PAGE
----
the pillars," is meaningful. It alludes to those pillars upon
which the world depends, since tefillah draws
nourishment from the pillar of the world, which is the pillar
of Torah study, since HaKodosh Boruch Hu has in His
world only these four amos, and from them all
abundance is derived.
People tell the following story about Maran the Chasam Sofer,
zy'a: A talmid happened to visit a certain
tzaddik whose tefillos were truly inspiring;
one could even tangibly feel his real avoda. After
that talmid returned to the Chasam Sofer's beis
midrash he appreciated less the place where he actually
studied Torah. He thought that we can see avodas
Hashem only where that tzaddik lived, and only in
his beis midrash can we experience genuine
tefillah. Maran the Chasam Sofer told him a
moshol: "In a king's palace many servants work, and it
has many rooms. All these rooms, however, rely on the cellar
where the ovens are that heat all the other rooms. Without
that heat everyone would freeze. Although way down in the
cellar it is not evident that any special work is being done
for the palace, and the work done there is dreary, without
any royal pomp, it is actually the basis of survival for the
whole palace. The same, said the Chasam Sofer, is true when
you see people reaching sublime levels, real levels in
tefillah. They could only do that because of the
shiur given here in our beis midrash, because
of our four amos of halocho. Our Torah study is
what generates the warmth. When we are engaged in Torah we do
not behold "angels from on high"; we see only our labor.
Sweat falls from our forehead and it seems as if it is only
dreary work. Everything here seems dismal and dim, whereas in
other places we see tefillah, avoda, and inspiration.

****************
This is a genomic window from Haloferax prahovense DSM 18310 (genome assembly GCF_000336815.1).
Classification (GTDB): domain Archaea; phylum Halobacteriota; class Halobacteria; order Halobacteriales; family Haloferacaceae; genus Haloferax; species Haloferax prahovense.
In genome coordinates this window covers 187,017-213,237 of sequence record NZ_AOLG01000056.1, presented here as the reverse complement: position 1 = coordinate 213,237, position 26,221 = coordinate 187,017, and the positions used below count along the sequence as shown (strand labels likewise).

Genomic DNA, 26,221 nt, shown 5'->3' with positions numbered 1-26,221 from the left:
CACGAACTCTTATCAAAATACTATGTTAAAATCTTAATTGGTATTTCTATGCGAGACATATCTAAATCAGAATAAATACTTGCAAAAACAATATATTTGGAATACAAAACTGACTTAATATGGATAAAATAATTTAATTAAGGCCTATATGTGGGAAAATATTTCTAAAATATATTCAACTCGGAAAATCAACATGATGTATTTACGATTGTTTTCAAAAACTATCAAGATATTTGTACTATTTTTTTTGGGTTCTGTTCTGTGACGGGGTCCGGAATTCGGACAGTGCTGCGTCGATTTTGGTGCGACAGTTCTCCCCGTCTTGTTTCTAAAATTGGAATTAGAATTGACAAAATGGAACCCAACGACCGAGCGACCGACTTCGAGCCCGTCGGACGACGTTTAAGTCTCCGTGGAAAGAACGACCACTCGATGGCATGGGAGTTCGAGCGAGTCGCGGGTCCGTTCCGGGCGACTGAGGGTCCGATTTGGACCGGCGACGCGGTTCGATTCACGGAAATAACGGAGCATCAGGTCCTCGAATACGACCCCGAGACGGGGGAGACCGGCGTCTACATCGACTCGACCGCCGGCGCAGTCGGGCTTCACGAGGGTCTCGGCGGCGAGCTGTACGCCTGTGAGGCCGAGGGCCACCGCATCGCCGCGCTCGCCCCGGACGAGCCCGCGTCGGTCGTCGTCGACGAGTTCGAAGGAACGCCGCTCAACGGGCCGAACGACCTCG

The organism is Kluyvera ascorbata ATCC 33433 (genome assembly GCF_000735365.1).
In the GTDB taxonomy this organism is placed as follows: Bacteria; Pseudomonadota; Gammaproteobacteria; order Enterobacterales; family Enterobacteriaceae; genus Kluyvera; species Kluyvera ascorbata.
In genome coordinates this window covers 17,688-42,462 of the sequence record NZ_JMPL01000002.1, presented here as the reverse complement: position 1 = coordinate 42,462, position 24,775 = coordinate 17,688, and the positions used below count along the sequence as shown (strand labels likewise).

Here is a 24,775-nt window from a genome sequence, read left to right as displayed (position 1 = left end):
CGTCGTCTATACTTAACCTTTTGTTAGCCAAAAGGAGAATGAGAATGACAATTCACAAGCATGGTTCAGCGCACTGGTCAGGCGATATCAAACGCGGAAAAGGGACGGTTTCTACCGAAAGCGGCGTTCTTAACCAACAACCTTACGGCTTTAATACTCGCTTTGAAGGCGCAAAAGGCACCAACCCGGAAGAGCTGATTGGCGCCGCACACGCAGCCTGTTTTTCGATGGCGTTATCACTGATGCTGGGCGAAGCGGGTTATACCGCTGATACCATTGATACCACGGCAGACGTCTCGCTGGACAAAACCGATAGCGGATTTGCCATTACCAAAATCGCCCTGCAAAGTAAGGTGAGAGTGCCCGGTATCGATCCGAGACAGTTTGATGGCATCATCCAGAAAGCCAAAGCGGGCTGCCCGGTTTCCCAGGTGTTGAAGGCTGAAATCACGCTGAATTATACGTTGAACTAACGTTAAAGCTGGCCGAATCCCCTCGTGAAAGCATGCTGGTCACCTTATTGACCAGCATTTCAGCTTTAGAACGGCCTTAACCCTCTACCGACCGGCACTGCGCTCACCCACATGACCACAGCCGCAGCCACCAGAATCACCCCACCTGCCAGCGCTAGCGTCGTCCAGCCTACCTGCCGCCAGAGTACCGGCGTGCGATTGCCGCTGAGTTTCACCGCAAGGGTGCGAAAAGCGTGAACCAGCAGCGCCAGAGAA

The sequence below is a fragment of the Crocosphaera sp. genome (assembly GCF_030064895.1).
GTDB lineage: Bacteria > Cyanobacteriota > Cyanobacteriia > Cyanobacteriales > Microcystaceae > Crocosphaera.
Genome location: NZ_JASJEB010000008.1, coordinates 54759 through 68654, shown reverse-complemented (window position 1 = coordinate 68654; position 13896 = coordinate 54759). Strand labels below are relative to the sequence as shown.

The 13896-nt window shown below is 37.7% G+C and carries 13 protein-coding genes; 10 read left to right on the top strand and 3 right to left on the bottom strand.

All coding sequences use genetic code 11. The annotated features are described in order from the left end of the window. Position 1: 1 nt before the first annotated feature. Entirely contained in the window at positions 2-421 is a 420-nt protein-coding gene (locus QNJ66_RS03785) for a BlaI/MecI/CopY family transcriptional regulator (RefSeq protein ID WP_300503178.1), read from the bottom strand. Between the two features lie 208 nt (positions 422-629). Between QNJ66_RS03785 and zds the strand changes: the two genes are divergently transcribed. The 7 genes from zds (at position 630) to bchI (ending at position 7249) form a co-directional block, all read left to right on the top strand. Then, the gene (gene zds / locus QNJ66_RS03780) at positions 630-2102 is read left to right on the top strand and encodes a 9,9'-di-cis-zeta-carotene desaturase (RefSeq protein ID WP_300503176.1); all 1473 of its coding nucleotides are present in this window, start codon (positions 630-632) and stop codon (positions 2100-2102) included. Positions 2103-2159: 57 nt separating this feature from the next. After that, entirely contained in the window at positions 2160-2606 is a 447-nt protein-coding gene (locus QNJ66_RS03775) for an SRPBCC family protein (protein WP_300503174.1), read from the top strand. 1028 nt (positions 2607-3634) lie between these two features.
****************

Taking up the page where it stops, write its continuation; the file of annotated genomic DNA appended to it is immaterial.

But if we do not toil over Torah, if we do not resolve a
kushya of R' Akiva Eiger's, it will be cold over
there. The only reason it is warm there, that you see their
fervent avoda of tefillah, their avoda
of chessed and undertakings of chessed, is
because of what we are studying here."
Maran HaRav E. M. Shach, shlita, would often remark
that in Bnei Brak people give more tzedokoh than other
big cities in the world since bnei Torah live in the
four amos of halocho, and from them
chessed emerges. This is the first principle we need
to review and grasp.
Torah When Hard-Pressed
This principle is repeated in yet another gemora
(Eruvin 21b): "`Come, my beloved, let us go forth into
the field; let us lodge in the villages. Let us go early to
the vineyards; let us see if the vines have flowered, if the
grape blossoms have opened, if the pomegranates are in
flower; there will I give you my love (Shir HaShirim
7:12).' Rovo said: `Come, my beloved, let us go forth into
the field' - - Knesses Yisroel said before HaKodosh
Boruch Hu: `Ruler of the World! Do not judge me like
those living in large cities, who sin through theft, illicit
relations, and false oaths.' `Let us go forth into the
field' -- come and I will show You talmidei chachomim
engaged in Torah despite being hard-pressed for a living.
`Let us go early to the vineyards' -- those are the botei
knesses and botei midrash. `Let us see if the
vines have flowered' -- these are those who study
Chumash. `If the grape blossoms have opened' -- those
who study mishnah. `If the pomegranates are in flower'
-- those who study gemora. `There will I give you my
love' -- I will show you My honor and the great praise of my
sons and daughters."
Where do we see the praise of "my sons and daughters"? In
whom does knesses Yisroel take pride before
HaKodosh Boruch Hu? "Come and I will show You." Who
does Knesses Yisroel show? The talmidei
chachomim engaged in Torah despite being hard-pressed for
a living. That is our pride.
What can we learn from what Knesses Yisroel asked from
HaKodosh Boruch Hu, "not to judge me like those living
in large cities"?
We see many notable enterprises of chessed.
Undoubtedly they are immaculate mitzvos, but this is not the
"praise of my sons and daughters." Although what they are